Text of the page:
Your Down Payment

Lots of borrowers qualify for various loan programs, but they can't afford a large down payment. Want to look into getting a new home, but aren't sure how to get together a down payment?

Slash your budget and build up savings. Scrutinize your budget to discover extra money to save for your down payment. There are bank programs in which some of your take-home pay is automatically transferred into savings every pay period. Some practical strategies to put together funds include moving into less expensive housing, and staying local for your family vacation for a year or two.

Work a second job and sell items you do not need. Look for a second job. This can be rough, but the temporary trial can help you get your down payment. Additionally, you can put together an exhaustive list of items you may be able to sell. Unused gold jewelry can be sold at local jewelers. Multiple small items might add up to a fair amount at a garage or tag sale. Also, you can think about selling any investments you own.

Borrow from retirement funds. Explore the details of your particular plan. Many homebuyers get down payment money from withdrawing funds from their IRAs or borrowing from their 401(k) plans. Make sure you are knowledgable about any penalties, the effect this will have on taxes, and repayment terms.

Request a gift from family. First-time buyers somtimes get down payment assistance from gracious family members who may be eager to help get them in their own home. Your family members may be inclined to help you reach the milestone of having your first home.

Research housing finance agencies. Provisional mortgate loan programs are provided to homebuyers in specific situations, like low income homebuyers or people looking to remodel houses in a certain neighborhood, among others. Working through this kind of agency, you probably will get an interest rate that is below market, down payment assistance and other benefits. These types of agencies may help you with a reduced interest rate, help with your down payment, and offer other assistance. These non-profit agencies exist to promote community in particular neighborhoods.

Research no-down and low-down mortgage loan programs.

  • FHA mortgage loans

    The Federal Housing Administration (FHA), a part of the U.S. Department of Housing and Urban Development (HUD), plays a vital part in assisting low and moderate-income families get mortgage loans. An office of the United States Department of Housing and Urban Development(HUD), FHA (Federal Housing Administration) helps individuals get FHA aids first-time buyers and others who might not be able to qualify for a traditional mortgage on their own, by offering mortgage insurance to private lenders. Interest rates for an FHA mortgage are usually the current interest rate, but the down payment with an FHA loan are lower than those of conventional loans. The required down payment can go as low as three percent while the closing costs might be covered by the mortgage.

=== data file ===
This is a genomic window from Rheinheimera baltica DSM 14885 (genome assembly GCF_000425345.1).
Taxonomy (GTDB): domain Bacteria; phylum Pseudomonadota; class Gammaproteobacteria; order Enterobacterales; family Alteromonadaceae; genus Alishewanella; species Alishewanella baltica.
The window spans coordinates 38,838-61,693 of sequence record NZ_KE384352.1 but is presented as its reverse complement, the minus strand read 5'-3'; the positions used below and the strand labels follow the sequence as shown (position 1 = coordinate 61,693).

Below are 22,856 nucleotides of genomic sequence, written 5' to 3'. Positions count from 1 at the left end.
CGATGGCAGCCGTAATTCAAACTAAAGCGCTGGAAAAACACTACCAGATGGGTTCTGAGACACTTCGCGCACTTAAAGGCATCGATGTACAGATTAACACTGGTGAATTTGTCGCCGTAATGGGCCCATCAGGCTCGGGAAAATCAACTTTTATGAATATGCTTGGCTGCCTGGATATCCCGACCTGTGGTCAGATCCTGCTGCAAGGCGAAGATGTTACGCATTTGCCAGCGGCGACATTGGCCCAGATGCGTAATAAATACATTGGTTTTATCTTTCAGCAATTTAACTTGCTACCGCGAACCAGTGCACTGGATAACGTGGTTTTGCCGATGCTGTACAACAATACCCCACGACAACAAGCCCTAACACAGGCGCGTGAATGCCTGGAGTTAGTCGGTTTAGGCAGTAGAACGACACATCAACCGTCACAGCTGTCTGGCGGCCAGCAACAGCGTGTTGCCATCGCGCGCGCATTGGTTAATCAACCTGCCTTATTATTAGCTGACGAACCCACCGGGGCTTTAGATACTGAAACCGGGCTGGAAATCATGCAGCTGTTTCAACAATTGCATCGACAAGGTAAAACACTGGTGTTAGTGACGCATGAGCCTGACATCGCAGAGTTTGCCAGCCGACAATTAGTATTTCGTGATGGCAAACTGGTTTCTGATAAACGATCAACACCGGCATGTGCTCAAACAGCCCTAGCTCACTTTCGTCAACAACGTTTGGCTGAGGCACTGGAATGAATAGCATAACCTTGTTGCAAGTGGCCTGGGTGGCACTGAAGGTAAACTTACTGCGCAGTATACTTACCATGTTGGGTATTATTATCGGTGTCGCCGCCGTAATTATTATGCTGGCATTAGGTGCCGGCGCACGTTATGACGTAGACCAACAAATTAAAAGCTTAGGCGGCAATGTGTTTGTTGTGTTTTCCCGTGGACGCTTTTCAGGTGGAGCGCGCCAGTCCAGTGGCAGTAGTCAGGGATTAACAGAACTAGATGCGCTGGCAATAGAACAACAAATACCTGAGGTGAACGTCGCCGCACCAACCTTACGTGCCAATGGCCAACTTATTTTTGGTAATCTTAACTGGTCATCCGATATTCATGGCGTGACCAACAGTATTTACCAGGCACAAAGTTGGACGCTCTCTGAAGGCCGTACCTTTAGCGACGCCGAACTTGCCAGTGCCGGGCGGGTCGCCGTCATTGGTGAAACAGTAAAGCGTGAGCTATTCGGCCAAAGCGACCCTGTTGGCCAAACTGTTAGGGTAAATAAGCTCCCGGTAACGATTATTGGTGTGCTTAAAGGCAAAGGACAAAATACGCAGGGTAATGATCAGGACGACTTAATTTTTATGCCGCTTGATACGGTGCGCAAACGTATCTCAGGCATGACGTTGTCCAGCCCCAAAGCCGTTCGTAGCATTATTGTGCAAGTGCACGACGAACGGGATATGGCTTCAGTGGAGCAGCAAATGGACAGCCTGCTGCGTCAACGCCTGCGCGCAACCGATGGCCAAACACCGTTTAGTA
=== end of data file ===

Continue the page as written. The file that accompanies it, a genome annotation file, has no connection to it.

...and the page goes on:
• VA mortgages

    Guaranteed by the Department of Veterans Affairs, a VA loan is offered to service people and veterans. This special loan requires no down payment, has reduced closing costs, and provides the advantage of a competitive rate of interest. Even though the VA doesn't actually issue the mortgage loans, it does issue a certificate of eligibility to apply for a VA mortgage.

  • Piggy-back loans

    A piggy-back loan is a second mortgage that you close with the first. Usually the first mortgage is for 80% of the purchase price and the "piggyback" funds 10%. The homebuyer pays the remaining 10%, rather than come up with the typical 20% down payment.

  • Carry-Back loans

    In a "carry back" mortgage, the seller agrees to lend you part of his home equity to help you get your down payment funds. You would borrow the majority of the purchase price from a traditional lender and borrow the remaining amount from the seller. Often, this kind of second mortgage has a higher rate of interest.

No matter your strategy of pulling together your down payment money, the satisfaction of owning your own home will be just as great!

Need to talk about the best options for down payments? Give us a call at 405-513-7700.

Mortgage Questions?

Do you have a question regarding a mortgage program?

Contact Information
Your Question